I’ve prided myself on providing an innovative treatment approach that is “on the cutting edge” to help our patients avoid the cutting edge of a cold, sharp, scalpel. I’m excited to share some news about something that I’ve been looking forward to for years. 

You may already know my own struggles in our medical system when I was exposed to black mold. The long story short is that my general diagnosis was “you have arthritis, and you’re going to have to live with it.” As much as a diet of Advil and Celebrex appealed to my organs, I knew I had to find another way. I tried everything under the sun including several alternative medicines to find the answer. After one year of hardly being able to function, the answer revealed itself when the leak in the wall next to my room became big enough to cause flooding in the house (after years of providing the optimal environment for mold to flourish). None of the doctors ever cared to follow up and check in, and likely carried on thinking they were right. 

This is why it astonishes me to think that people are dealing with much better understood issues like back or hip pain, but the answer they get is “you’re not bad enough for surgery yet.” It’s as if doctors are telling them, “give up now, this is just what happens as you get older.” People find themselves coping with having to stop doing the things they love, the things that make them uniquely them. For me it was weightlifting. I had spent over 10 years at that point lifting weights and eating right, only to watch nearly every bit of muscle waste away in that one year. I know how painful it is to be a 24-year-old man and have to ask his roommates to open jars for him because his grip strength is less than 5 pounds (instead of the typical 65-100lbs).

Many people delay coming to us because they’ve already tried physical therapy and it “didn’t work.” In one aspect they’re correct, physical therapy in and of itself is not the answer. You put 1,000 physical therapists in a room and the treatment approaches will vary across the board. When I was first practicing, it was difficult to see a patient who wasn’t getting better come to me from someone else’s schedule and quickly start making progress. It became clear that it’s not the tool, it’s the carpenter’s know-how that makes the difference. When I started building this clinic I started searching for a way to build an approach that was both teachable and repeatable so that the carpenters were building the same things.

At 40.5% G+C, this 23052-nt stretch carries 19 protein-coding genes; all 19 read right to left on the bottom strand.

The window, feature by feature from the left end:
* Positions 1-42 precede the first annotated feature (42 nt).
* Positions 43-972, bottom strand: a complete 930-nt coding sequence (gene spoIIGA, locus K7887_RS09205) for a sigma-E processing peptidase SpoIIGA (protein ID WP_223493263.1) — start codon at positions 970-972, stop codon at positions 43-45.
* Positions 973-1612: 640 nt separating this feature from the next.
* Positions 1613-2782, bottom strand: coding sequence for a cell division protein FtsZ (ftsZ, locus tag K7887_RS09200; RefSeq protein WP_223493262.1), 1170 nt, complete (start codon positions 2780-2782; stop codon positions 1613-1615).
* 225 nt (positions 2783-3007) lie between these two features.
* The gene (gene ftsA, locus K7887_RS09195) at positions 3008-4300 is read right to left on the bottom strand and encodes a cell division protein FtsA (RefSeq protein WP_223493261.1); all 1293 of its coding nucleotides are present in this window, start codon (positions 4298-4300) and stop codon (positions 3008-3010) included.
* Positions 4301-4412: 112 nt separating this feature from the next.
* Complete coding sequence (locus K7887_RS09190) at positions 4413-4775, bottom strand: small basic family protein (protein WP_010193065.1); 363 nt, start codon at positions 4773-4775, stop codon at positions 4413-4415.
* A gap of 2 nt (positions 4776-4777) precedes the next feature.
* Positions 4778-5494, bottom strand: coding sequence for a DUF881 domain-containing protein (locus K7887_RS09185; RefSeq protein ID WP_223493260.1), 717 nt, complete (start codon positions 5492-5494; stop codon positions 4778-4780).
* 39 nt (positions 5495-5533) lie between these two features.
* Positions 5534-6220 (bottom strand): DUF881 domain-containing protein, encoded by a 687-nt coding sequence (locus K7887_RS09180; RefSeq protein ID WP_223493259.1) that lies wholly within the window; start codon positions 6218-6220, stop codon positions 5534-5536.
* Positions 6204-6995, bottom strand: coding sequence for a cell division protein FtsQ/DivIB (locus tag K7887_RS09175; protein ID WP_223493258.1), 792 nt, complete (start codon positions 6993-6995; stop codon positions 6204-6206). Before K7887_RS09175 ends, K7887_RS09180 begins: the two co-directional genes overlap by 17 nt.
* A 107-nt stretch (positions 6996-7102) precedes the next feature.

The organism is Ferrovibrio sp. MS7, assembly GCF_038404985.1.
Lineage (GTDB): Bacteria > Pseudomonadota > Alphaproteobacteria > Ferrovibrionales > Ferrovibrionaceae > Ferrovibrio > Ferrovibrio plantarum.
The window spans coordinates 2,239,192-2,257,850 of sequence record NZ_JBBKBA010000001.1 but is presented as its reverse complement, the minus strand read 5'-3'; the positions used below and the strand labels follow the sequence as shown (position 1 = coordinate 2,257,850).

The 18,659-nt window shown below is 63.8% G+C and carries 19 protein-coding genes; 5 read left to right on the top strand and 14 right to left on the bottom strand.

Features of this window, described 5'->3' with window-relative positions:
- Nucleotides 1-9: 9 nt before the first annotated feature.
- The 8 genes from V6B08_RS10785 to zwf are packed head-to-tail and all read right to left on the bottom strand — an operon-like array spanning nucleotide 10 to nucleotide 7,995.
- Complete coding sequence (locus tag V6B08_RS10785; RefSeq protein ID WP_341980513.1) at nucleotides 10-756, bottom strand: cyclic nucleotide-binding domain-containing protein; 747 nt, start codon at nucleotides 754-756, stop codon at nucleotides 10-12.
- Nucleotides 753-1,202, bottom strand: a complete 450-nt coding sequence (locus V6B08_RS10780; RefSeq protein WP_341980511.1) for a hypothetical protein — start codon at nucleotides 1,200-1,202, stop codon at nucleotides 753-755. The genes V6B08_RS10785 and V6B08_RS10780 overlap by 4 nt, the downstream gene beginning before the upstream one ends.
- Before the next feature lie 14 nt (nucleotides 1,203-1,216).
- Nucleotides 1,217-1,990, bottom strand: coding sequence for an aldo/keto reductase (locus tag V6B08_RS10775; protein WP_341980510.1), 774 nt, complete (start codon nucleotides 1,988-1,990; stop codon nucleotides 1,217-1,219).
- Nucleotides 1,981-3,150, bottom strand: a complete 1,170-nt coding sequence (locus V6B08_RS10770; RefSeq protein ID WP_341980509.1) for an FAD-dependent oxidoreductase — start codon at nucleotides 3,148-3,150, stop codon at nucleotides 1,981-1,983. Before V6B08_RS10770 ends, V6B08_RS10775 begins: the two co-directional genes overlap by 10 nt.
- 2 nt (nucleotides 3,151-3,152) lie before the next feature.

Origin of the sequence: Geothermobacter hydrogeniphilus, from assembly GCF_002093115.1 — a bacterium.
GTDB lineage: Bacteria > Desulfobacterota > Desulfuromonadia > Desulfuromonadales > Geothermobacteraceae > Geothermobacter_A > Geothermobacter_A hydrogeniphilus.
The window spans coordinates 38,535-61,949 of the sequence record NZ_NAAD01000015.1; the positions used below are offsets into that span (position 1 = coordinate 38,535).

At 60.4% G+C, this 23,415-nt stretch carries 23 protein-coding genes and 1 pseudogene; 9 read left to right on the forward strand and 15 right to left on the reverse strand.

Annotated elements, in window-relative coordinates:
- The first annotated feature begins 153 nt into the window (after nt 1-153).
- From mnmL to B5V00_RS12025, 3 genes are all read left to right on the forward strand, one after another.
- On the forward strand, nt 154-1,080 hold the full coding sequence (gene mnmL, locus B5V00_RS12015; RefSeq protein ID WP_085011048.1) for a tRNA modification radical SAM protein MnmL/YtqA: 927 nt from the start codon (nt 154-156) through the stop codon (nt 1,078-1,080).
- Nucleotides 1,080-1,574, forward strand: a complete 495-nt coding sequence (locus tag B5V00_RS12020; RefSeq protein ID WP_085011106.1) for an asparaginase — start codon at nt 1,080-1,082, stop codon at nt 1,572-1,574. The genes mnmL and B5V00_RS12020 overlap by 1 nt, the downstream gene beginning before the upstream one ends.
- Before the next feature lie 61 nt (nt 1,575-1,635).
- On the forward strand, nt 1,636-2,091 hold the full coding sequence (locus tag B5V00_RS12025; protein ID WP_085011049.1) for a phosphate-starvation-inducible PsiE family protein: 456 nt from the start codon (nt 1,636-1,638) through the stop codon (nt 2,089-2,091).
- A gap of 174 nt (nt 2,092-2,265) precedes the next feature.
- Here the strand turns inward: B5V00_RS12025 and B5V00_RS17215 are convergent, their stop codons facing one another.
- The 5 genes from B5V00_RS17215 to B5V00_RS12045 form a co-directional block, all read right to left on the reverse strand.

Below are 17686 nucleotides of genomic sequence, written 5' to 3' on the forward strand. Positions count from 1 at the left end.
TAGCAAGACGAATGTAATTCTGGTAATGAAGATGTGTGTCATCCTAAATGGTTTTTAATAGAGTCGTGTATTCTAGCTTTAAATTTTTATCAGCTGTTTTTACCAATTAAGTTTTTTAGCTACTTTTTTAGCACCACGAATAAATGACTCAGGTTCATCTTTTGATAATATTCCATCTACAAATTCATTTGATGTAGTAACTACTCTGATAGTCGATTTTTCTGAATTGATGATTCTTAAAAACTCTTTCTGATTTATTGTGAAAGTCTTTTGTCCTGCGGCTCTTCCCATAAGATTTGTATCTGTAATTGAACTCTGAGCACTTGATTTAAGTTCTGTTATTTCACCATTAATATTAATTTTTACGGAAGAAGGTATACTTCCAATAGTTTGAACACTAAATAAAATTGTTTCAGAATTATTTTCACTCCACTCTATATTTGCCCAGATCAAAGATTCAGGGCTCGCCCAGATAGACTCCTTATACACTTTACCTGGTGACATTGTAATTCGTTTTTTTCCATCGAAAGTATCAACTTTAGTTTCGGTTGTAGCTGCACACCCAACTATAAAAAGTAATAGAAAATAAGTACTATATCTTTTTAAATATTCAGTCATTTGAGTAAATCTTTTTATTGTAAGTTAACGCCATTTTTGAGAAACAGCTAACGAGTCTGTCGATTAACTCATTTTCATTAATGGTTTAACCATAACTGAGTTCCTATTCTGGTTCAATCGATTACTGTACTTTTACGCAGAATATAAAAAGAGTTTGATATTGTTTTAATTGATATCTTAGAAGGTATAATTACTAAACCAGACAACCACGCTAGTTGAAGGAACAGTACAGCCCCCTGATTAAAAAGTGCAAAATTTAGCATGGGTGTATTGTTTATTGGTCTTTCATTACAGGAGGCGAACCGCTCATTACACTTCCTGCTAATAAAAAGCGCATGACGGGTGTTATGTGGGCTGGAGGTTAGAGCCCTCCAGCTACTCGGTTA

Rather than looking at one or two research studies and treating them as gospel (which many practitioners do), I needed to combine research from several different disciplines: physiology, biology, anatomy, physics, neuroscience, to name a few. One thing I kept coming back to was a PhD candidate I worked closely with when I was at USC. Her name is Dr. Jo Armour Smith and to date she’s helped author over 30 published research articles and lead the research for 15 of them. She’s studied and researched alongside some of the top minds in neuroscience and biomechanics. 

When I first met her, she was preparing her dissertation on back pain, and a little muscle called the “multifidus,” a muscle that is underactive in over 85% of people with chronic back pain, and as my own practice would suggest, is commonly underactive in individuals with a variety of bodily pain including shoulders, hips, knees, and neck. It often becomes underactive because, over time, the brain stops using it. In these individuals, fMRI imaging of the brain shows that the part of the brain responsible for activating the multifidus doesn’t light up when it should. 

So while most “back pain specialists” focus on fixing the back, the actual issue is in the brain. You have to fix the brain to fix the back, and that’s how we treat back pain at DPT. We focus on correcting how your brain and body are working together to cause movement. This is what we mean when we talk about treating the root cause.

Here’s the exciting news: Dr. Jo Armour Smith, one of the nation’s top researchers in back pain, biomechanics, and neuroscience, has graciously agreed to join me on the DPT podcast, UnCut. We’ll be doing a two-part interview. In the second, she interviews me about our approach and how we apply the research that she’s doing. In time, my hope is that we can launch a study to prove that we’re changing the brain. Currently, all we know is that that’s what we’re trying to do , and people are getting better. A lot better for a longer period of time than they do anywhere else. 

It’s only the beginning and I’m excited to see what innovations we can bring our patients in the years to come. Be sure to check out our podcast with Dr. Armour Smith!